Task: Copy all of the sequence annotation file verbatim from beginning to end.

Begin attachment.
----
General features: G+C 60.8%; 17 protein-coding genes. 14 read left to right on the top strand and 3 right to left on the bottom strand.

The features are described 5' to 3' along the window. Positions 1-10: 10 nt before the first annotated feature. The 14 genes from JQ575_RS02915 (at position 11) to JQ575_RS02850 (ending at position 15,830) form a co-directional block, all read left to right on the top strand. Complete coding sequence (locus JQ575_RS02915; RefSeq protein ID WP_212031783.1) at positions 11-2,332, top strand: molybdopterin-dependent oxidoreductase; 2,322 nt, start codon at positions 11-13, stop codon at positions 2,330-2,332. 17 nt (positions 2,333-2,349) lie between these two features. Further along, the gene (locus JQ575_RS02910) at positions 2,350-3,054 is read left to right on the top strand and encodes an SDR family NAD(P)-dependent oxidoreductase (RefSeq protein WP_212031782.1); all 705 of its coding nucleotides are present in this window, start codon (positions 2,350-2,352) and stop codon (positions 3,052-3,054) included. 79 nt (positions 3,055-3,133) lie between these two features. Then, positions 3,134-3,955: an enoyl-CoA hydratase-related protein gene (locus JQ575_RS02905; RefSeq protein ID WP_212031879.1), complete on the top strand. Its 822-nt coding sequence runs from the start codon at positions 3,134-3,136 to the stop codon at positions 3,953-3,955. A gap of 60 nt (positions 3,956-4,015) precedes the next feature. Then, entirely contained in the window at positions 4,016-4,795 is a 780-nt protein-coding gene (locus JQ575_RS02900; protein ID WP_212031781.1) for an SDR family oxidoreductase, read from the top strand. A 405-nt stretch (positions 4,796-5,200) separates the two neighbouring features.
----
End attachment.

General features: G+C 60.8%; 17 protein-coding genes. 14 read left to right on the top strand and 3 right to left on the bottom strand.

The features are described 5' to 3' along the window. Positions 1-10: 10 nt before the first annotated feature. The 14 genes from JQ575_RS02915 (at position 11) to JQ575_RS02850 (ending at position 15,830) form a co-directional block, all read left to right on the top strand. Complete coding sequence (locus JQ575_RS02915; RefSeq protein ID WP_212031783.1) at positions 11-2,332, top strand: molybdopterin-dependent oxidoreductase; 2,322 nt, start codon at positions 11-13, stop codon at positions 2,330-2,332. 17 nt (positions 2,333-2,349) lie between these two features. Further along, the gene (locus JQ575_RS02910) at positions 2,350-3,054 is read left to right on the top strand and encodes an SDR family NAD(P)-dependent oxidoreductase (RefSeq protein WP_212031782.1); all 705 of its coding nucleotides are present in this window, start codon (positions 2,350-2,352) and stop codon (positions 3,052-3,054) included. 79 nt (positions 3,055-3,133) lie between these two features. Then, positions 3,134-3,955: an enoyl-CoA hydratase-related protein gene (locus JQ575_RS02905; RefSeq protein ID WP_212031879.1), complete on the top strand. Its 822-nt coding sequence runs from the start codon at positions 3,134-3,136 to the stop codon at positions 3,953-3,955. A gap of 60 nt (positions 3,956-4,015) precedes the next feature. Then, entirely contained in the window at positions 4,016-4,795 is a 780-nt protein-coding gene (locus JQ575_RS02900; protein ID WP_212031781.1) for an SDR family oxidoreductase, read from the top strand. A 405-nt stretch (positions 4,796-5,200) separates the two neighbouring features.